catapult magazine

catapult magazine

Vol 8, Num 25 :: 2009.12.25 — 2010.01.07


I know I just met you, but I love you

“There’s a human in the backseat and they’re not leaving for the next eighteen years!” My friend Mike laughs when he reminds me of the time I said this during a conversation. I was recalling when my wife and I left the hospital after the birth of our first child, Codyn. I clearly remember thinking that very thought as we pulled away from the patient loading area of Abington Memorial just outside of Philadelphia. 

Two days earlier, it was just me and my wife who had entered that hospital and now they were actually letting us leave with another human. What were they thinking? Didn’t they know we were just kids?  I half expected to hear sirens and see flashing lights in the rear-view mirror as the authorities tracked us down, cuffed us and threw us in the slammer for abducting a child. But there was nothing. No lights. No sirens. It was silent. I mean really silent. As the three of us drove really slowly down that road on the way to our apartment — the same road just two of us had traveled a couple days earlier — I had the overwhelming sense that life had drastically changed.

“There’s a human in the backseat and they’re not leaving for the next eighteen years.”

Those first days are somewhat of a blur. Between a heavy dose of diapers, bodily fluids and napping (his and ours), I am foggy on the details. I recall lying in bed one night wide awake, listening over the monitor to his breathing, making sure it didn’t stop, when the strangest thing happened.  Cody started whimpering. The whimper turned into a small cry and pretty soon he was full out wailing. Then the wailing stopped and a little voice came over the airwaves. “Mama? Mama? Mom! Mom!” Completely stunned, my wife and I just looked at each other. Just as we were reaching for the phone to get our newborn genius child an enrollment packet for Harvard, a woman’s voice came over the monitor. We had been picking up another monitor signal in the apartment complex. We went the next day to exchange the monitors…but I still think my son is a genius.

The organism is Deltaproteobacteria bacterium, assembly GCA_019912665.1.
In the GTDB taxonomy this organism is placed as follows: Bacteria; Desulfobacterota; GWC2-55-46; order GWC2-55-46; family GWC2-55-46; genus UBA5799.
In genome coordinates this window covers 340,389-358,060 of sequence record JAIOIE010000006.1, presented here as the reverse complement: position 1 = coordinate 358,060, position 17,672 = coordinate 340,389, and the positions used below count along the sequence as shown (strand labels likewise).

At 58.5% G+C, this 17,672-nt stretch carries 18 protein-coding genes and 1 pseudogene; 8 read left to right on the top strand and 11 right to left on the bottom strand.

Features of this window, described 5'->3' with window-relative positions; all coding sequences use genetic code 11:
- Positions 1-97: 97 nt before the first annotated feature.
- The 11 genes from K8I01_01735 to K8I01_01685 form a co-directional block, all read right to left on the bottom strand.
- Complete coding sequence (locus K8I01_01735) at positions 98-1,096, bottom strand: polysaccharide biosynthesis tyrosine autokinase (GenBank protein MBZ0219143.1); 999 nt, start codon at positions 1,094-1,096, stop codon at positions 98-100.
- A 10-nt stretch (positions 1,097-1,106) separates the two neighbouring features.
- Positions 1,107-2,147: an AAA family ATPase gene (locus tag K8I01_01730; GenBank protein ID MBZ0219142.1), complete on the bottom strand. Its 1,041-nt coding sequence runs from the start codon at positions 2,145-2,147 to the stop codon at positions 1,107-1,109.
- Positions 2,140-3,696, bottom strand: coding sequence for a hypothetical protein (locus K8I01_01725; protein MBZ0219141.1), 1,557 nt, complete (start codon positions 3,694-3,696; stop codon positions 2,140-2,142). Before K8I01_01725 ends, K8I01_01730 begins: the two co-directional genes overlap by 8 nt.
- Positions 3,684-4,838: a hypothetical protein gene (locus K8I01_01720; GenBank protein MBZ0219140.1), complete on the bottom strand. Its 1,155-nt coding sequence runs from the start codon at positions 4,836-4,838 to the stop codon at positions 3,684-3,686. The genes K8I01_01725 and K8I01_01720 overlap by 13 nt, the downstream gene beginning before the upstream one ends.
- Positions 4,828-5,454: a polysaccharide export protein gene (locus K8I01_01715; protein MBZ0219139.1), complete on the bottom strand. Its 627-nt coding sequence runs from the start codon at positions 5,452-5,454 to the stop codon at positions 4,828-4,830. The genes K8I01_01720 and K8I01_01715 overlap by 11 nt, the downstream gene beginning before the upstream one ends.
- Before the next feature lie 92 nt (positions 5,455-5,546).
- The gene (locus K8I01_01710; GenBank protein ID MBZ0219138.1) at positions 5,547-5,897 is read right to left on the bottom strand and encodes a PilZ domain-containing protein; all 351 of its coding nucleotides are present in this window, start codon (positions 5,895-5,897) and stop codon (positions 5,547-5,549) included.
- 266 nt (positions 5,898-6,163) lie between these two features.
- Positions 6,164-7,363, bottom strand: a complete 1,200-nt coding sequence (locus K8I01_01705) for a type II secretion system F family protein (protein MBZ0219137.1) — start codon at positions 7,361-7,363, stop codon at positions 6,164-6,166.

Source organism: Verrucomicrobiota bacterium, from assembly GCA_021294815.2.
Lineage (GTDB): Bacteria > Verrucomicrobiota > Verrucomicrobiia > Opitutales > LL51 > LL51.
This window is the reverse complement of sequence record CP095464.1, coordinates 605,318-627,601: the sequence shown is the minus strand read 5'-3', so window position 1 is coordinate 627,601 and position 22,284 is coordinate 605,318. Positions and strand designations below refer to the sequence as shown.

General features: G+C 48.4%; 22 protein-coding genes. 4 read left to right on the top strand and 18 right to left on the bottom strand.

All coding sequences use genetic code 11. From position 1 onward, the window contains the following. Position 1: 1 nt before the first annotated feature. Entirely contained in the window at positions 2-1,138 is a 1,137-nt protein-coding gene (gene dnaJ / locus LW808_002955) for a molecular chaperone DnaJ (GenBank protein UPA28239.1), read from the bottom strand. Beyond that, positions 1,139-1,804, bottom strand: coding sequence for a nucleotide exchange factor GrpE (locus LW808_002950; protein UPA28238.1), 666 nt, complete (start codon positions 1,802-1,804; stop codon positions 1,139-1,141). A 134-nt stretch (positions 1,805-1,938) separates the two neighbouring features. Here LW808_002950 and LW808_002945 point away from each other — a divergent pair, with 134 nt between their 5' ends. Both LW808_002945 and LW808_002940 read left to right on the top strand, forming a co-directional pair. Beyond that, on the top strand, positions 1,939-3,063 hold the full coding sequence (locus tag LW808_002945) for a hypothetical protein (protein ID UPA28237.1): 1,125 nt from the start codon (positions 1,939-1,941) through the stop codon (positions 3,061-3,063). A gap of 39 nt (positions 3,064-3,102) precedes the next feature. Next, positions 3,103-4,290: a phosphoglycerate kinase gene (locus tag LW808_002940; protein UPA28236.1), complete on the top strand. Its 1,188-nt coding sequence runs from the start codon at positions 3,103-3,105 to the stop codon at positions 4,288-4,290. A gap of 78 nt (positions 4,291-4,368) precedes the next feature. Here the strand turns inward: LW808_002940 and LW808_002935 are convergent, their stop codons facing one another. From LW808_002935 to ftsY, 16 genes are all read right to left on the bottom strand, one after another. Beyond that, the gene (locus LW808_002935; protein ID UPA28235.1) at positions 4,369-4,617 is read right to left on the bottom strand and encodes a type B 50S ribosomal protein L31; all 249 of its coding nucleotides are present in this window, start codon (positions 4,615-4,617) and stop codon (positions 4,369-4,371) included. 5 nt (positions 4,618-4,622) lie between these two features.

I also recall walking into Cody’s bedroom countless times — a room which just days before had been my office — and peeking into his crib while he lay sleeping. I kept expecting it would be empty, confirming this was all a dream, but there he was, bundled tightly, sleeping soundly, taking up just a small portion of his giant crib. He was so…small. So innocent. So helpless. If anything was going to happen for him, it would require something from us. He certainly wasn’t in a position to fend for himself. It became clear very quickly that we had not only become parents — we were now responsible for a human life.

“I love you.”

That was me. I had just said that. He had done nothing and yet the words came so easily. 

Before my kids crawled or took one step, I loved them. Before they said “daddy” or wrapped their little arms around me, I loved them. Before they drew pictures or earned good grades, I loved them. I love them because they are mine to love. I love them because they are wonderfully precious and exhaustively unique. I love them, period. I like to think it’s less of an action and more of a state of being. Certainly I love them, but they are loved. Period.

I believe it to be this way with our heavenly father. Before we ever did anything lovely or loveable, we were loved. I don’t know if he is impressed by the things we do on this earth. I kind of hope so. I sort of doubt it. But I do know this; impressed or not, these things have nothing to do with our being loved. That does not depend on us in the least. We were loved long before we could think of ways to earn it — a confusion that comes, I suspect, with growing up.

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